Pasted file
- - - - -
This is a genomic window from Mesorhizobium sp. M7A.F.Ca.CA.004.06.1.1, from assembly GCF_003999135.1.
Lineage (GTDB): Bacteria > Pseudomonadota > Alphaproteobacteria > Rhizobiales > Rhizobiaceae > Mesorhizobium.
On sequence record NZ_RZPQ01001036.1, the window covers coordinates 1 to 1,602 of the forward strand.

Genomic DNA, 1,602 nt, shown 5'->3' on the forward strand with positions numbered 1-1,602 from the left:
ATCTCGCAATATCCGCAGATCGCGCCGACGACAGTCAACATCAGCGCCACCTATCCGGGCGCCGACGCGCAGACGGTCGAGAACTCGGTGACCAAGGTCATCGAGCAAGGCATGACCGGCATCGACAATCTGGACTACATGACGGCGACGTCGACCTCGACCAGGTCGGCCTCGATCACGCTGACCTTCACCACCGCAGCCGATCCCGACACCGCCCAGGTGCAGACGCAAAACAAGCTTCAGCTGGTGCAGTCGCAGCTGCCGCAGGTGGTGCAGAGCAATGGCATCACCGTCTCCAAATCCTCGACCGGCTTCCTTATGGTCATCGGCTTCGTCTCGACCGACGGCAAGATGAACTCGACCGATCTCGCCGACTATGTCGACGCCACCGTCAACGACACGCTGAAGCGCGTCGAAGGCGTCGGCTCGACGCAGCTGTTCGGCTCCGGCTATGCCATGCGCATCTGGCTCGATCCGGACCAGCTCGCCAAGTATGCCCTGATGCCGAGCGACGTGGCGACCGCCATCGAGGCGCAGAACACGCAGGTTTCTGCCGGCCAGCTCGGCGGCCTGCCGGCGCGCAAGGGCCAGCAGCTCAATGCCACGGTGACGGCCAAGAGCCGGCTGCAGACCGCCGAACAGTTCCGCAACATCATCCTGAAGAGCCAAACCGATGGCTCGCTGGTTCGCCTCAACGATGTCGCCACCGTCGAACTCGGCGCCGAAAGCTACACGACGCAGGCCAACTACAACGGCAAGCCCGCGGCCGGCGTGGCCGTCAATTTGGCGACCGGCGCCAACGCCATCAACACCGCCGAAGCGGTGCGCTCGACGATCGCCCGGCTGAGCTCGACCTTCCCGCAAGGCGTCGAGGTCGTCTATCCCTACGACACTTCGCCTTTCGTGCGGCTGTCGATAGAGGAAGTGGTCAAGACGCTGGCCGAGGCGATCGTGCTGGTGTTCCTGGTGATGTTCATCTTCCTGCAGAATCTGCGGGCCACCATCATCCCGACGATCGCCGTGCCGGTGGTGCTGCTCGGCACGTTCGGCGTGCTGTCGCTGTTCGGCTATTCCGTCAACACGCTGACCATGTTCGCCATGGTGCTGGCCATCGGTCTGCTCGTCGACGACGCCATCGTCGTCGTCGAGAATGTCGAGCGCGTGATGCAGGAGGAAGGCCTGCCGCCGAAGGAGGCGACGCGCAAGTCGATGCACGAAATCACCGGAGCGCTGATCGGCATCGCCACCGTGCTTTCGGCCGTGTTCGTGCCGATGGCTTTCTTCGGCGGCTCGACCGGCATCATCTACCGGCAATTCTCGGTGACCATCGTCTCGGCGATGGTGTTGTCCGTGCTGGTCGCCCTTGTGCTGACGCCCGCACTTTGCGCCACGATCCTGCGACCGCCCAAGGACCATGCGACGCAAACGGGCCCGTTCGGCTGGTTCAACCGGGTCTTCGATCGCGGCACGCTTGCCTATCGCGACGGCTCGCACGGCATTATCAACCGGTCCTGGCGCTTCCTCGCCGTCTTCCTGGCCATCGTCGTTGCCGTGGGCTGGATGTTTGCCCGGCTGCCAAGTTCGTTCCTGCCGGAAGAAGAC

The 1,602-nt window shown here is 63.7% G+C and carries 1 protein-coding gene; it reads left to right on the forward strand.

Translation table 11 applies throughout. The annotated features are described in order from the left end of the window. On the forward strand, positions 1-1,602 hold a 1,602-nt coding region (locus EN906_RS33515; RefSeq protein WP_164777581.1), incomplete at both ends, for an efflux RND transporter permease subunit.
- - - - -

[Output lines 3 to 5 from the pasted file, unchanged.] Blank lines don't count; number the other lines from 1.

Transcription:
On sequence record NZ_RZPQ01001036.1, the window covers coordinates 1 to 1,602 of the forward strand.

Genomic DNA, 1,602 nt, shown 5'->3' on the forward strand with positions numbered 1-1,602 from the left:
ATCTCGCAATATCCGCAGATCGCGCCGACGACAGTCAACATCAGCGCCACCTATCCGGGCGCCGACGCGCAGACGGTCGAGAACTCGGTGACCAAGGTCATCGAGCAAGGCATGACCGGCATCGACAATCTGGACTACATGACGGCGACGTCGACCTCGACCAGGTCGGCCTCGATCACGCTGACCTTCACCACCGCAGCCGATCCCGACACCGCCCAGGTGCAGACGCAAAACAAGCTTCAGCTGGTGCAGTCGCAGCTGCCGCAGGTGGTGCAGAGCAATGGCATCACCGTCTCCAAATCCTCGACCGGCTTCCTTATGGTCATCGGCTTCGTCTCGACCGACGGCAAGATGAACTCGACCGATCTCGCCGACTATGTCGACGCCACCGTCAACGACACGCTGAAGCGCGTCGAAGGCGTCGGCTCGACGCAGCTGTTCGGCTCCGGCTATGCCATGCGCATCTGGCTCGATCCGGACCAGCTCGCCAAGTATGCCCTGATGCCGAGCGACGTGGCGACCGCCATCGAGGCGCAGAACACGCAGGTTTCTGCCGGCCAGCTCGGCGGCCTGCCGGCGCGCAAGGGCCAGCAGCTCAATGCCACGGTGACGGCCAAGAGCCGGCTGCAGACCGCCGAACAGTTCCGCAACATCATCCTGAAGAGCCAAACCGATGGCTCGCTGGTTCGCCTCAACGATGTCGCCACCGTCGAACTCGGCGCCGAAAGCTACACGACGCAGGCCAACTACAACGGCAAGCCCGCGGCCGGCGTGGCCGTCAATTTGGCGACCGGCGCCAACGCCATCAACACCGCCGAAGCGGTGCGCTCGACGATCGCCCGGCTGAGCTCGACCTTCCCGCAAGGCGTCGAGGTCGTCTATCCCTACGACACTTCGCCTTTCGTGCGGCTGTCGATAGAGGAAGTGGTCAAGACGCTGGCCGAGGCGATCGTGCTGGTGTTCCTGGTGATGTTCATCTTCCTGCAGAATCTGCGGGCCACCATCATCCCGACGATCGCCGTGCCGGTGGTGCTGCTCGGCACGTTCGGCGTGCTGTCGCTGTTCGGCTATTCCGTCAACACGCTGACCATGTTCGCCATGGTGCTGGCCATCGGTCTGCTCGTCGACGACGCCATCGTCGTCGTCGAGAATGTCGAGCGCGTGATGCAGGAGGAAGGCCTGCCGCCGAAGGAGGCGACGCGCAAGTCGATGCACGAAATCACCGGAGCGCTGATCGGCATCGCCACCGTGCTTTCGGCCGTGTTCGTGCCGATGGCTTTCTTCGGCGGCTCGACCGGCATCATCTACCGGCAATTCTCGGTGACCATCGTCTCGGCGATGGTGTTGTCCGTGCTGGTCGCCCTTGTGCTGACGCCCGCACTTTGCGCCACGATCCTGCGACCGCCCAAGGACCATGCGACGCAAACGGGCCCGTTCGGCTGGTTCAACCGGGTCTTCGATCGCGGCACGCTTGCCTATCGCGACGGCTCGCACGGCATTATCAACCGGTCCTGGCGCTTCCTCGCCGTCTTCCTGGCCATCGTCGTTGCCGTGGGCTGGATGTTTGCCCGGCTGCCAAGTTCGTTCCTGCCGGAAGAAGAC